Strong Consolation for the Lord’s Refugees

Charles Haddon Spurgeon April 29, 1877 Scripture: Hebrews 6:18 From: Metropolitan Tabernacle Pulpit Volume 23

Strong Consolation for the Lord's Refugees


“That by two immutable things, in which it was impossible for God to lie, we might have a strong consolation, who have fled for refuge to lay hold upon the hope set before us.”— Hebrews vi. 18.


WHEN we read such a choice verse as this we are apt at once to conclude that it “belongeth to them that are of full age, even to those who by reason of use, have had their senses exercised to discern both good and evil.” We set this aside as a choice morsel reserved for those who have worn well and borne the burden and heat of the day, who have attained to full assurance of faith, and therefore are able to lay hold upon rich covenant provisions. Let us at once correct this mistake, for the passage belongs to a very early form of Christian experience: it relates, indeed, to the lowest degree of Christian grace. Let me read it again. “That by two immutable things, in which it was impossible for God to lie, we might have a strong consolation.” To whom does the “we” refer? We “who have fled for refuge to lay hold upon the hope set before us.” The strong consolation mentioned in the text belongs to those who have fled to Christ for refuge, and surely this is the very beginning of the divine life; it belongs also to those who lay hold upon the hope of the gospel, and this also is a very elementary part of Christian experience. If you have only newly fled to Christ for refuge, and if by a childlike faith you have freshly laid hold upon the hope that is set before you, then the riches of grace are yours, and God’s oath and promise are intended to afford you strong consolation. As far as this text is concerned, you need not examine yourselves to search for strong faith, or deep experience, or great growth in grace, or advanced holiness, for if you are but Christ’s refugee and a grasper of the Lord’s promise you may rejoice in the two immutable things and rest in peace.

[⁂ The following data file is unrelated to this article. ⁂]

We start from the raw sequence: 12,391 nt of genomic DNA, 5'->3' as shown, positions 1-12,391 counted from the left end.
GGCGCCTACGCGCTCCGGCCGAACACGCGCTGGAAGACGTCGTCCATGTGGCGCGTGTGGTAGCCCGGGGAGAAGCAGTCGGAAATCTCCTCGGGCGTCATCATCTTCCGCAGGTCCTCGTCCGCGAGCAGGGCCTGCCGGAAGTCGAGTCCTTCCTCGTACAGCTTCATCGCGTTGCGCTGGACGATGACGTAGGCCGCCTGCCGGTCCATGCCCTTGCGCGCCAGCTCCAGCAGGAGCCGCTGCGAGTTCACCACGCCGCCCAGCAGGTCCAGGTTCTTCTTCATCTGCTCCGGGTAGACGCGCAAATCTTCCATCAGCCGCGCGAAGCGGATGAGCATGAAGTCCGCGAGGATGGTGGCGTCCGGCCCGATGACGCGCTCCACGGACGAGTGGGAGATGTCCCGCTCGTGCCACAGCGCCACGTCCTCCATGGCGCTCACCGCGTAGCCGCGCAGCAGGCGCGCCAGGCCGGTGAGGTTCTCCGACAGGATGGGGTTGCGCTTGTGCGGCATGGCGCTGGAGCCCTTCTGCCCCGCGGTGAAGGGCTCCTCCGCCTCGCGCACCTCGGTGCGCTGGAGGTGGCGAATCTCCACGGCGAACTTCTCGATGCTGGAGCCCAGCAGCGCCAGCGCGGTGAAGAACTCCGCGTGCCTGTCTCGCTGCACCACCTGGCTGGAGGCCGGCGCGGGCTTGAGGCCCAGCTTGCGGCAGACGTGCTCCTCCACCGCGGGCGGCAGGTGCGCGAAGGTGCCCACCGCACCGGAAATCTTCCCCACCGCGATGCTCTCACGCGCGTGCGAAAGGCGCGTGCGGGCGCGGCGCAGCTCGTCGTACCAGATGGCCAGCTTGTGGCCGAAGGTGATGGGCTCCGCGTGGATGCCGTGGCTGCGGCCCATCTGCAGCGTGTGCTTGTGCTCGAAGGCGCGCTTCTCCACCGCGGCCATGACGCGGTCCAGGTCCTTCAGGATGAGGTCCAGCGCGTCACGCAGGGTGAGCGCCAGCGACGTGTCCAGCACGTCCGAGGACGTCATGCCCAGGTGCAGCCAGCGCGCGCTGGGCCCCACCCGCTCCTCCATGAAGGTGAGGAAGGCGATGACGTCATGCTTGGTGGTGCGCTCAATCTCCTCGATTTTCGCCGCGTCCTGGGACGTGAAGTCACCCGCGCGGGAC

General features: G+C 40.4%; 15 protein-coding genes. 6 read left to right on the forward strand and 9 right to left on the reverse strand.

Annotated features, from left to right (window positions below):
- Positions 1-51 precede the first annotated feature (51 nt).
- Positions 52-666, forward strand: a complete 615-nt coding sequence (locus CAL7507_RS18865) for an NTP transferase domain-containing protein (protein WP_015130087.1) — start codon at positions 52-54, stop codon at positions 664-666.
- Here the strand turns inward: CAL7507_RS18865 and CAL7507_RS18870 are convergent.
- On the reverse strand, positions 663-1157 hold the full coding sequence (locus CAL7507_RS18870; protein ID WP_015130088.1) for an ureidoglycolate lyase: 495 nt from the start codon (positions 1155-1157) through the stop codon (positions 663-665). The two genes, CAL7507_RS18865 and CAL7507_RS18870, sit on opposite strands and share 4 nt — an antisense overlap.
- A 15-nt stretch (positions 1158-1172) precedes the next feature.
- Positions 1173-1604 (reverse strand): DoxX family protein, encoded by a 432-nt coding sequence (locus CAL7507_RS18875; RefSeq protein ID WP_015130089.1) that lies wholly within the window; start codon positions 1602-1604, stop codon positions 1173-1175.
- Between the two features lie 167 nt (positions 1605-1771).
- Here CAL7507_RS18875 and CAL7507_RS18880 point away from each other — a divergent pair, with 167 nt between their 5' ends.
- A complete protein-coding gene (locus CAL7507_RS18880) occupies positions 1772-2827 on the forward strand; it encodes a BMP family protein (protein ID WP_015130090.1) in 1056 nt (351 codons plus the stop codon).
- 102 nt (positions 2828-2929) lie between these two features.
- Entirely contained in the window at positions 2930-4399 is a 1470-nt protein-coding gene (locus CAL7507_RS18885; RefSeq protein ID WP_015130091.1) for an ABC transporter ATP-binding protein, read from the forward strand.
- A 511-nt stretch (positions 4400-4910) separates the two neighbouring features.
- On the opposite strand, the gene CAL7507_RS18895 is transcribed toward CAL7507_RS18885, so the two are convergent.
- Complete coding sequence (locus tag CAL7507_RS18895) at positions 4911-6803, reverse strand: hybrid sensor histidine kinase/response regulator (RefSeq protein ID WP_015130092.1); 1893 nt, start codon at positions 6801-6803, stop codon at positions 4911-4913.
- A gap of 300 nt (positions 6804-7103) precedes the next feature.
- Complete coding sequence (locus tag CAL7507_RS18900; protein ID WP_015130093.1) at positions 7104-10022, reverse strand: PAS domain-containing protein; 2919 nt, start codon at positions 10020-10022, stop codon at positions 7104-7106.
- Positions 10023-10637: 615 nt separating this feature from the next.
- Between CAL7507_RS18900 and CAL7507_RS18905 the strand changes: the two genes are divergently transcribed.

I gather from God’s beginning thus early to encourage his people, and from his laying down so much of comfort for them at the outset, that he would have them happy all their lives. It is not the lord’s mind that the King’s children should go mourning all their days. If ye hang your harps upon the willows, it is not by divine precept that ye do so, for his word to the prophet is, “Comfort ye, comfort ye my people, saith your God. Speak ye comfortably unto Jerusalem.” He would have you clothed in raiment of rejoicing, yea, he desireth that your joy may be full. If your heavenly Father would not have you sorrowful, will you not consent to his loving wish concerning you, and drink deeply into the comfort which he provides? ‘The Lord knew of old that his people would want comforting, for he foresaw our infirmities and our afflictions from our birth. He knew what creatures of the dust we are, how frail and feeble, and therefore he hath ordained abundant consolation, that his poor, weak, tried, and tempted people may be strengthened and cheered.